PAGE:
Ireland needs a national strategy to deal with the sensitive issues of death, dying and bereavement, according to a new draft action plan.
End-of-life care, advanced care planning and palliative care are just some of the topics raised in the report of the Forum on End of Life in Ireland, an initiative of the Irish Hospice Foundation.
The forum was launched last year and marked the first time that any country has asked its citizens to state their views on death and dying. It sought to identify what matters most to the public at the end of life from a wide range of perspectives, including social, economic, legislative, cultural and religious.
The Forum has now drawn up a draft action plan, which deals with many social, ethical, medical, administrative, policy and spiritual issues. It gives a clear guide as to what people in Ireland believe are the issues at the end of life and stresses that these issues are everybody's business.
The draft action plan proposes a campaign of openess and transparency in the way end-of-life desicions are made. It said that such a campaign could focus on:
-Advanced care planning based on patient participation.
-Good communications practice by staff to deal with often difficult conversations.
-The preparation and observation of nationally agreed procedures and guidelines in relation to ‘Do Not Resusciate' orders.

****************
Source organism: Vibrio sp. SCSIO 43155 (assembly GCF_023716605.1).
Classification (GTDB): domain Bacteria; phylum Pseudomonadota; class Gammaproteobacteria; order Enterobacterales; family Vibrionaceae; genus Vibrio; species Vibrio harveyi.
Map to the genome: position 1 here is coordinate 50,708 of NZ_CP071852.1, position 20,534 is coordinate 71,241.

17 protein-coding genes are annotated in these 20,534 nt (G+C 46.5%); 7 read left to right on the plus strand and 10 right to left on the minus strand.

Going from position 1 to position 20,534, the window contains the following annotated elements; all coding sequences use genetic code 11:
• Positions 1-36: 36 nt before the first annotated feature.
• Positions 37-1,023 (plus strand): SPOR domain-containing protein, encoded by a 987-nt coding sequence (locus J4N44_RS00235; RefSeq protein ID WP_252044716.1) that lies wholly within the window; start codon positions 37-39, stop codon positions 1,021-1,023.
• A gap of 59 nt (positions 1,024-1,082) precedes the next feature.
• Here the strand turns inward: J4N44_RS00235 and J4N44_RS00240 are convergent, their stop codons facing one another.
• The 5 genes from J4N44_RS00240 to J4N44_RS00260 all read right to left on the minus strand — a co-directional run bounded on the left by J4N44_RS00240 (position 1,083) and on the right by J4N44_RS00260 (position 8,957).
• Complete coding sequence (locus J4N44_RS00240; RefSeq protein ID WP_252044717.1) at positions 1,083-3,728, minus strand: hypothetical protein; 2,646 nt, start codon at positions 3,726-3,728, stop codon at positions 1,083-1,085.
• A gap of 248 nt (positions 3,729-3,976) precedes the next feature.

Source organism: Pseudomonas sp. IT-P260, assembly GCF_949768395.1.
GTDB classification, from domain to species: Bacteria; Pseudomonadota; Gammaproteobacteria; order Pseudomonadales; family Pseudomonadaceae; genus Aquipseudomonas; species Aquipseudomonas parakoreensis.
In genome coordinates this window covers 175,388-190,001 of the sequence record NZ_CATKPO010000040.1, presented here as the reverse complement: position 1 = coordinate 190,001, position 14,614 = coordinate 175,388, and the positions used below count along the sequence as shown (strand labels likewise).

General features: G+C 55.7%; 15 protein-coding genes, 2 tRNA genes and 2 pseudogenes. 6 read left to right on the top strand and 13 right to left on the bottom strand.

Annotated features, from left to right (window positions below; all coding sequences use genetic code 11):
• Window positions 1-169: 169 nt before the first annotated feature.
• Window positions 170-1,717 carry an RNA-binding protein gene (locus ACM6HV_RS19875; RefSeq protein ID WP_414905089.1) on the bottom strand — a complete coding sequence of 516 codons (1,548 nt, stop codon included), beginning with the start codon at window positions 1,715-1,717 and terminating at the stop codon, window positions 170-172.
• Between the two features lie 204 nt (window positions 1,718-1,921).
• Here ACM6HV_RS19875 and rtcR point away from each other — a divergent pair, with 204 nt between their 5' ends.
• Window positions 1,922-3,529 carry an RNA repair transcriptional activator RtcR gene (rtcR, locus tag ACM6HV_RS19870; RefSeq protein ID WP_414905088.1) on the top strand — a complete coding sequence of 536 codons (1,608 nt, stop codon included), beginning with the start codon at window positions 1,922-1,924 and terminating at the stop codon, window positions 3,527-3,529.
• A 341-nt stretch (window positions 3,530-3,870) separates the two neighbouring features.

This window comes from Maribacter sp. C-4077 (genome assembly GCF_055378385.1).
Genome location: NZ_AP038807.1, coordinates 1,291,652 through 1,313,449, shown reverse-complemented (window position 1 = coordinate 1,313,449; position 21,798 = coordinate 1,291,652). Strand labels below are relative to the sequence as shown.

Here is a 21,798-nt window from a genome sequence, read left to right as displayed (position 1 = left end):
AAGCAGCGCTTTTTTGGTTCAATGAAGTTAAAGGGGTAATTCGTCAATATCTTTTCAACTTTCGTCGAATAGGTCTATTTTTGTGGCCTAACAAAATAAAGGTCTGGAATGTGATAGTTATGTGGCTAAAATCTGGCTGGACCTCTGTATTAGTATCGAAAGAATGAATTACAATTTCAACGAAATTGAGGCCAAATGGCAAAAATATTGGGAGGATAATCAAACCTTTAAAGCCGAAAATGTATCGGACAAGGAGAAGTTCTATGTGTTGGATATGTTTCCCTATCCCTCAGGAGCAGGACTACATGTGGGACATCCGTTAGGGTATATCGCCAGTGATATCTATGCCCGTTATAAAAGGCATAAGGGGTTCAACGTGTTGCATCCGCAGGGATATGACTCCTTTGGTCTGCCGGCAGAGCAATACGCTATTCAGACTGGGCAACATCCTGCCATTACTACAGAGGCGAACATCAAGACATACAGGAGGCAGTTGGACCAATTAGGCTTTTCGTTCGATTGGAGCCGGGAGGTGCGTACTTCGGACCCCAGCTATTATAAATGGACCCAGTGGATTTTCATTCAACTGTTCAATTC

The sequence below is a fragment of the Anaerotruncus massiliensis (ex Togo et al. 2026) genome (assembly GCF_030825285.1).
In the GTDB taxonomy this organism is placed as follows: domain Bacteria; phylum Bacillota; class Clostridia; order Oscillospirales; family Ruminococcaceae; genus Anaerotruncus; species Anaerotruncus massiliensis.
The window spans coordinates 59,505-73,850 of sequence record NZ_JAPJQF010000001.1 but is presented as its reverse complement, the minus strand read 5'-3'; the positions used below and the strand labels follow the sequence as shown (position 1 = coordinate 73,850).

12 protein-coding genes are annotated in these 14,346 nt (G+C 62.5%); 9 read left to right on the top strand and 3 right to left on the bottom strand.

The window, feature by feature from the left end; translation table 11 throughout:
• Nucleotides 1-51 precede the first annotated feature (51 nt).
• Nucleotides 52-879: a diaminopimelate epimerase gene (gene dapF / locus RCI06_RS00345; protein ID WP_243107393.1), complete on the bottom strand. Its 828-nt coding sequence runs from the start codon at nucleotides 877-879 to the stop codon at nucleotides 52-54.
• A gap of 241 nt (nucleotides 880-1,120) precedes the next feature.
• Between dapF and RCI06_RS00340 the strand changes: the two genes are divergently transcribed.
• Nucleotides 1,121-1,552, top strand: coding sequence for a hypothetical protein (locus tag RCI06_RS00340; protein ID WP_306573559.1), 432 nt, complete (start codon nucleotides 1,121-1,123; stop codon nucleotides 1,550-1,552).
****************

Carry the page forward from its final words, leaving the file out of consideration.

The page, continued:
The plan calls for discussions to take place specifically on the issue of advanced care directives (ACDs). Sometimes known as a 'living will', an ACD is a statement about the type and extent of medical or surgical treatment you want in the future, on the assumption that you will not be able to make that decision at the relevant time.
The plan states that such discussions should look at what constitutes basic care, palliative care and life-sustaining treatment and also the process for putting in place a ‘Do Not Resuscitate' order.
In relation to palliative care, the action plan points to a number of recommendations made to the Forum, including the provision of adequate resources to community hospitals in order to provide more palliative accommodation and services closer to people's homes.
It said that palliative care should be provided to anyone who needs it in their home on the basis of need. Meanwhile those in community care should have access to consultant-led palliative care.
The draft action plan stresses the need to enhance end-of-life education and training. Another constant theme of the Forum was the contrast between people's preferred place of death (usually at home) and their actual place of death, (usually in a hospital or other institutional setting).
It noted that there are different reasons for this, ‘including the availability and affordability of community and palliative home care services'.
"Pending the introduction of the statutory entitlement to palliative care, it is recommended that the action plan include provision to campaign for a medical card for everyone with an advanced incurable illness and/or for a palliative home care package, or its monetary equivalent, for those being cared for at home," it said.
It is also suggested there should be a campaign to encourage people to make a will.
The public is invited to comment on the Forum report and draft action plan from Monday, May 17 until Friday, June 18. For more information, see http://www.endoflife.ie